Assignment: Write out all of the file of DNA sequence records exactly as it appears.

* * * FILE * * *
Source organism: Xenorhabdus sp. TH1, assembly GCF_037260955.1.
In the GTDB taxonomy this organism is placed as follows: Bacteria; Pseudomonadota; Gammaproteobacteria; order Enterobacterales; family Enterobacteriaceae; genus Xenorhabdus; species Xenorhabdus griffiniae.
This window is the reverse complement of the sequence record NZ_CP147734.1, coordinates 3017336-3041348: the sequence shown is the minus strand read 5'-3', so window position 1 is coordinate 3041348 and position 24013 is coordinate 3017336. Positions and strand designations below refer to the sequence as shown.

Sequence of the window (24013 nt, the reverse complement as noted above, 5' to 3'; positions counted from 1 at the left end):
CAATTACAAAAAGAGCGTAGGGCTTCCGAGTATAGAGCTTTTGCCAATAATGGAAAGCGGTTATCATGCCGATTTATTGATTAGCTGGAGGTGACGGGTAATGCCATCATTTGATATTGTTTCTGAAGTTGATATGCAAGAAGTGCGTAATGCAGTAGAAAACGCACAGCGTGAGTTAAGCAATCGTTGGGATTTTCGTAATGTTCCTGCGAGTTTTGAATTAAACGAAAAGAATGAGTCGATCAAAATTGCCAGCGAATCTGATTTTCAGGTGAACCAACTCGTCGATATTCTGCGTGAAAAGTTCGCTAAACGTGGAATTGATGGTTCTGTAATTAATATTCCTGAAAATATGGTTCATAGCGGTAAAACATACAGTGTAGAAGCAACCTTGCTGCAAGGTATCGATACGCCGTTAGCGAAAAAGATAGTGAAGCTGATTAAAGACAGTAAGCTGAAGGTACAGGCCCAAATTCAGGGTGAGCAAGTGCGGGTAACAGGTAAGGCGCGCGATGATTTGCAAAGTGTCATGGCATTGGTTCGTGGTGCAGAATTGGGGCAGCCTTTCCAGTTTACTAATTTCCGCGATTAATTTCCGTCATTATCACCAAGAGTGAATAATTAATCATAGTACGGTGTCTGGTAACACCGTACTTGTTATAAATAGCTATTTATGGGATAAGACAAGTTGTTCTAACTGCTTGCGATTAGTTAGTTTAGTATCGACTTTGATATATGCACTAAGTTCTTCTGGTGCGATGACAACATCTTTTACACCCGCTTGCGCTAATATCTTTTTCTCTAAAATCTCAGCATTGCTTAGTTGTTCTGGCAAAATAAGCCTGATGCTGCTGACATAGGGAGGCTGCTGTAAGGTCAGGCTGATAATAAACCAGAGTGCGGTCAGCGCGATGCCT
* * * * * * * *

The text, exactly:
Source organism: Xenorhabdus sp. TH1, assembly GCF_037260955.1.
In the GTDB taxonomy this organism is placed as follows: Bacteria; Pseudomonadota; Gammaproteobacteria; order Enterobacterales; family Enterobacteriaceae; genus Xenorhabdus; species Xenorhabdus griffiniae.
This window is the reverse complement of the sequence record NZ_CP147734.1, coordinates 3017336-3041348: the sequence shown is the minus strand read 5'-3', so window position 1 is coordinate 3041348 and position 24013 is coordinate 3017336. Positions and strand designations below refer to the sequence as shown.

Sequence of the window (24013 nt, the reverse complement as noted above, 5' to 3'; positions counted from 1 at the left end):
CAATTACAAAAAGAGCGTAGGGCTTCCGAGTATAGAGCTTTTGCCAATAATGGAAAGCGGTTATCATGCCGATTTATTGATTAGCTGGAGGTGACGGGTAATGCCATCATTTGATATTGTTTCTGAAGTTGATATGCAAGAAGTGCGTAATGCAGTAGAAAACGCACAGCGTGAGTTAAGCAATCGTTGGGATTTTCGTAATGTTCCTGCGAGTTTTGAATTAAACGAAAAGAATGAGTCGATCAAAATTGCCAGCGAATCTGATTTTCAGGTGAACCAACTCGTCGATATTCTGCGTGAAAAGTTCGCTAAACGTGGAATTGATGGTTCTGTAATTAATATTCCTGAAAATATGGTTCATAGCGGTAAAACATACAGTGTAGAAGCAACCTTGCTGCAAGGTATCGATACGCCGTTAGCGAAAAAGATAGTGAAGCTGATTAAAGACAGTAAGCTGAAGGTACAGGCCCAAATTCAGGGTGAGCAAGTGCGGGTAACAGGTAAGGCGCGCGATGATTTGCAAAGTGTCATGGCATTGGTTCGTGGTGCAGAATTGGGGCAGCCTTTCCAGTTTACTAATTTCCGCGATTAATTTCCGTCATTATCACCAAGAGTGAATAATTAATCATAGTACGGTGTCTGGTAACACCGTACTTGTTATAAATAGCTATTTATGGGATAAGACAAGTTGTTCTAACTGCTTGCGATTAGTTAGTTTAGTATCGACTTTGATATATGCACTAAGTTCTTCTGGTGCGATGACAACATCTTTTACACCCGCTTGCGCTAATATCTTTTTCTCTAAAATCTCAGCATTGCTTAGTTGTTCTGGCAAAATAAGCCTGATGCTGCTGACATAGGGAGGCTGCTGTAAGGTCAGGCTGATAATAAACCAGAGTGCGGTCAGCGCGATGCCT